response = new (#sentence);
                        for (count in number.sequence) {
                            response.append(#word, someWord);
                        }
                    }
                }
            }
        }
    }
}

case

The case operator defines a state transition. If the current input matches the case value or variable, then it will transition to the case goto state. A case can also return a template, return and abort the current state, or restrict the match to a topic or previous that match. A state can also process the transition state for a collection of values.

Examples:

case "hello" goto helloState

case name goto nameState

case "lol" template "Very funny."

case "what" topic "joke" that "what do you get when you cross music and an automobile" template "a car-tune"

case "huh" return

pattern

The pattern operator evaluates if the input sentence matches the pattern. A pattern is an easy way to evaluate a phrase and return a template response. A pattern can include wildcards using the * character. The * word or text fragment it matched to the star variable which can be used in the response.

Examples:

pattern "hello" template "Hi there";

pattern "my name is *" template Template("Pleased to meet you {star}");

pattern "what *" topic "joke" that "what do you get when you cross music and an automobile" template "a car-tune";

answer

An answer defines a state's response, and is evaluated if the state is done processing input.

Examples:

answer "Hi there"

answer Template("Pleased to meet you {star}");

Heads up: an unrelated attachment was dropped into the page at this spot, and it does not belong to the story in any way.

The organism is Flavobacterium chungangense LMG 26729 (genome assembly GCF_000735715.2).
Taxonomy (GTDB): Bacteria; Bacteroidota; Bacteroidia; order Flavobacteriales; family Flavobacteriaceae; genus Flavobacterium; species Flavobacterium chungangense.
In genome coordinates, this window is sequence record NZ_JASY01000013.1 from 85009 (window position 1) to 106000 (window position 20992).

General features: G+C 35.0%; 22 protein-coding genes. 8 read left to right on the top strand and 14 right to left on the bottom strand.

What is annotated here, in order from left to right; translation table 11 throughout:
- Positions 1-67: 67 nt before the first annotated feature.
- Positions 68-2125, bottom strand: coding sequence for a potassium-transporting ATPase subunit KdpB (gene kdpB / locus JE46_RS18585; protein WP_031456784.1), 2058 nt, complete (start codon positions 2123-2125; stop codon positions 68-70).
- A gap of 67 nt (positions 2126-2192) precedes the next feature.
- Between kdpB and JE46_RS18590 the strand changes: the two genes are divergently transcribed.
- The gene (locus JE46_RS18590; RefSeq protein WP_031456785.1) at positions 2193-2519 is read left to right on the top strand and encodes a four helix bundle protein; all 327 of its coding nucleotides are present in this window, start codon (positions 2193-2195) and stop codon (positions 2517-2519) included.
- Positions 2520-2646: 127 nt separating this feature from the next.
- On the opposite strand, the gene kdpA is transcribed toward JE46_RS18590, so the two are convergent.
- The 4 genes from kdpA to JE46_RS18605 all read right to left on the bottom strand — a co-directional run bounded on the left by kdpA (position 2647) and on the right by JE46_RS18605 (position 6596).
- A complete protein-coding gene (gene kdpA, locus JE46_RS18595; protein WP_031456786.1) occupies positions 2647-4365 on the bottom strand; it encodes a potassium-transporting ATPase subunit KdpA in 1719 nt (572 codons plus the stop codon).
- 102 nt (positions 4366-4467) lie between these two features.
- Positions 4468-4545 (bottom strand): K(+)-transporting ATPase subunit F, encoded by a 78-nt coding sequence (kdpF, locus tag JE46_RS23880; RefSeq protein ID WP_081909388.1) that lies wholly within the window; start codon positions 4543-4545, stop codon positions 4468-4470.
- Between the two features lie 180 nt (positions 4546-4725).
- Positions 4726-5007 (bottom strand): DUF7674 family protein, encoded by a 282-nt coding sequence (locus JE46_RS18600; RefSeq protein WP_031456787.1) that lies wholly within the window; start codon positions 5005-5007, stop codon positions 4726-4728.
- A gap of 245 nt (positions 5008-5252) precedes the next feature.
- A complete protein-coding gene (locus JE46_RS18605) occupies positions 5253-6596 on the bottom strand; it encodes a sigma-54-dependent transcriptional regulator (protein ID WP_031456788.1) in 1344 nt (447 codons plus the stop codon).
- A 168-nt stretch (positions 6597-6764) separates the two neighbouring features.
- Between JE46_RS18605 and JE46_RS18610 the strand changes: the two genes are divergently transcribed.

answer repeatResponse();

function

A function defines a Self function that can be evaluated to return a response, or process input.

Examples:

function todayResponse() {
    var response = new (#sentence);
    response.append(#word, "Today is");
    response.append(#word, Date.date());
    response.append(#word, ".");
    return response;
}

var

A variable defines a matching pattern, or temporary state. Variables can define relationships that must be included or excluded to evaluate a match. Variables are used in a case operation, if the current input matches the variable, then the case is evaluated. Variable make it possible to define generic functions that can process any noun, number, or name.

Examples:

var digits {
    meaning : :number;
}
var number {
    instantiation : #number;
}

var name {
    instantiation : #name;
}

var noun {
    instantiation : #noun;
}

var firstName {
    instantiation : ! #verb, ! #adjective, ! #pronoun, ! #punctuation;
    : "Bob", "Fred", "John", "Jill";
    : ! "long", ! "cool";
}

Self vs AIML

Self is very different than AIML. Self is based on knowledge and state processing, where as AIML is based on patterns and text processing. Self can do everything that AIML can do, and a lot more. If you are experienced with AIML, and want to know how to do the same thing in Self, just import the AIML script and it will be converted to Self.

Self Examples

Bot Libre provides a shared repository of Self scripts and examples that you can import, customize, and learn from. You bot will also come bootstrapped with several Self scripts that you can learn from and customize.

See the Self script category for all of the example scripts.


Id: 699077
Tags: blog, self, scripting, programming, scripts, aiml, formulas, states
Posted: Jan 8 2015, 15:56
Updated: Mar 12 2016, 12:20
Replies: 0
Views: 4145, today: 4, week: 45, month: 164